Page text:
1951 · United States
Marshall Crossman is a contemporary artist considered well established, who was born and brought up in the United States. Marshall Crossman was born in 1951. Born in the same country and around the same year are Jenny Holzer, Bill Viola, Carrie Mae Weems, Cindy Sherman and Jeff Koons.
Galleries and Exhibitions
Marshall Crossman's work is available for viewing at Dolby Chadwick Gallery located in San Francisco, the United States. Marshall Crossman's work has most recently been displayed during the exhibition Here and Now at Dolby Chadwick Gallery in San Francisco, the United States. The exhibition was open from 06 December 2018 until 19 January 2019.
Historical Context of United States
The United States, particularly New York city, endures as a central point that has played a substantial role in developing modern and contemporary art in the twentieth century. The concept of New York as a new cosmopolitan and highly influential art centre emerged in the post war era, and the city thrived in asserting its supremacy over Paris, which used to be considered as the most powerful global art capital. The predominance of the political and economic structures of the United States in the modern sphere has granted the country with a powerful influence on the visual culture of the world. Abstract Expressionism, Pop Art, Minimalism, Conceptual Art, Neo-Expressionism, Graffiti and Street Art, are influential art movements that flourished in the US. These very movements also echoed into a myriad of variations, such as alternative forms of Abstract Expressionism, as well as East and West Coast variants of Pop Art, among others. Some internationally distinguished U.S artists of the modern age include Jackson Pollock, Mark Rothko, Jasper Johns, Robert Rauschenberg, Cy Twombly, Andy Warhol, Roy Lichtenstein, Frank Stella, Donald Judd, Cindy Sherman, Barbara Kruger, Julian Schnabel, Jean-Michel Basquiat and Keith Haring.
Further Biographical Context for Marshall Crossman
Marshall Crossman was born in 1951 and was primarily influenced creatively by the 1970s. The art sphere of the 1970s was epitomized by a longing to grow and reinforce itself, as a reaction to the many conflicts of the previous decade. One of the most important movement of the 1970s was Conceptualism, which appeared as an offshoot of Minimalism, while the experimental, creative voyage of Process art emerged by combining essential aspects of Conceptualism with further considerations on art itself. The earliest ideas of environmentalism sprung from Land Art, which took art into earth itself, sculpting the land and bringing art to the outdoors. For the first time since the decline of Abstract Expressionism, Expressive figure painting slowly re-emerged and regained its prominence, predominantly in Germany through the works of world renowned figures Gerhard Richter, Anselm Kiefer and Georg Baselitz. The city of New York persisted as the most prominent artistic hub of the decade, with global artists wandering through the downtown scene, visiting bars and art galleries, strengthening the idea of New York City as a cosmopolitan and sophisticated cultural capital. Towards the end of the 1970s, street art, evolving from graffiti, was starting to truly captivate the fine art community. Keith Haring and Jean-Michel Basquiat helped legitimize spray painting and tagging, demonstrating that their artworks could subsist at the same time in art galleries and on city walls. Following, the international extent of street art would become extremely significant, representing an astonishing form of artistic expression.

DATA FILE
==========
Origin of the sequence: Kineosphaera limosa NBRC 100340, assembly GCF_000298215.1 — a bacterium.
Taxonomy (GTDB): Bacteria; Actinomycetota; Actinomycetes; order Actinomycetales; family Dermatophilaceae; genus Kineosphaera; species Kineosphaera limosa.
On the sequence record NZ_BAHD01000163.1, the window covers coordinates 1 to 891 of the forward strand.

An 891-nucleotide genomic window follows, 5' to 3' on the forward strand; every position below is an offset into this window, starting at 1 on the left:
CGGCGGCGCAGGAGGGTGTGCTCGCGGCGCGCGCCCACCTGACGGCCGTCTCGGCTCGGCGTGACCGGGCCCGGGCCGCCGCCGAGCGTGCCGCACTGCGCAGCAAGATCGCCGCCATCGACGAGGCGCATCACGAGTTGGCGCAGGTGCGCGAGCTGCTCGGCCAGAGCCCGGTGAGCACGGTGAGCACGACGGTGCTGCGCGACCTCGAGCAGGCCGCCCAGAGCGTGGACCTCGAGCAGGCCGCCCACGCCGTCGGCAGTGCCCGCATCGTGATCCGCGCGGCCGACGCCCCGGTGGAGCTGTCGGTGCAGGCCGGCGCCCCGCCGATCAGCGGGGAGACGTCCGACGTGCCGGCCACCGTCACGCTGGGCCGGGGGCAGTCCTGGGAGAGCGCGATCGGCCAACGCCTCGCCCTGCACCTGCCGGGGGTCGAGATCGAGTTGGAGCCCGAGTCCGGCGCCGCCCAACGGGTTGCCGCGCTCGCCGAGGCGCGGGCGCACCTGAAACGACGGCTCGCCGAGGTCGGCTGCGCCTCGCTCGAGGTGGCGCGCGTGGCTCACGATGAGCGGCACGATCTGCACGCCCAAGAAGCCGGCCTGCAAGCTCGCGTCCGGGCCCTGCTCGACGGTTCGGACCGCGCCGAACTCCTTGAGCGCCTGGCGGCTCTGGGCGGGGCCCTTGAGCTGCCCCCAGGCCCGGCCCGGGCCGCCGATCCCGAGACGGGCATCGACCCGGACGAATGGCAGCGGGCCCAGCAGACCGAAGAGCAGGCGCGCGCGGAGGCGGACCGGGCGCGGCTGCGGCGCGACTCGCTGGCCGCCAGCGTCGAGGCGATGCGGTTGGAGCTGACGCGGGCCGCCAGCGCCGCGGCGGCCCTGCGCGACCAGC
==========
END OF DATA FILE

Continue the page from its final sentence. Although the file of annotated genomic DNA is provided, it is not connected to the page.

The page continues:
- Galleries Representing this Artist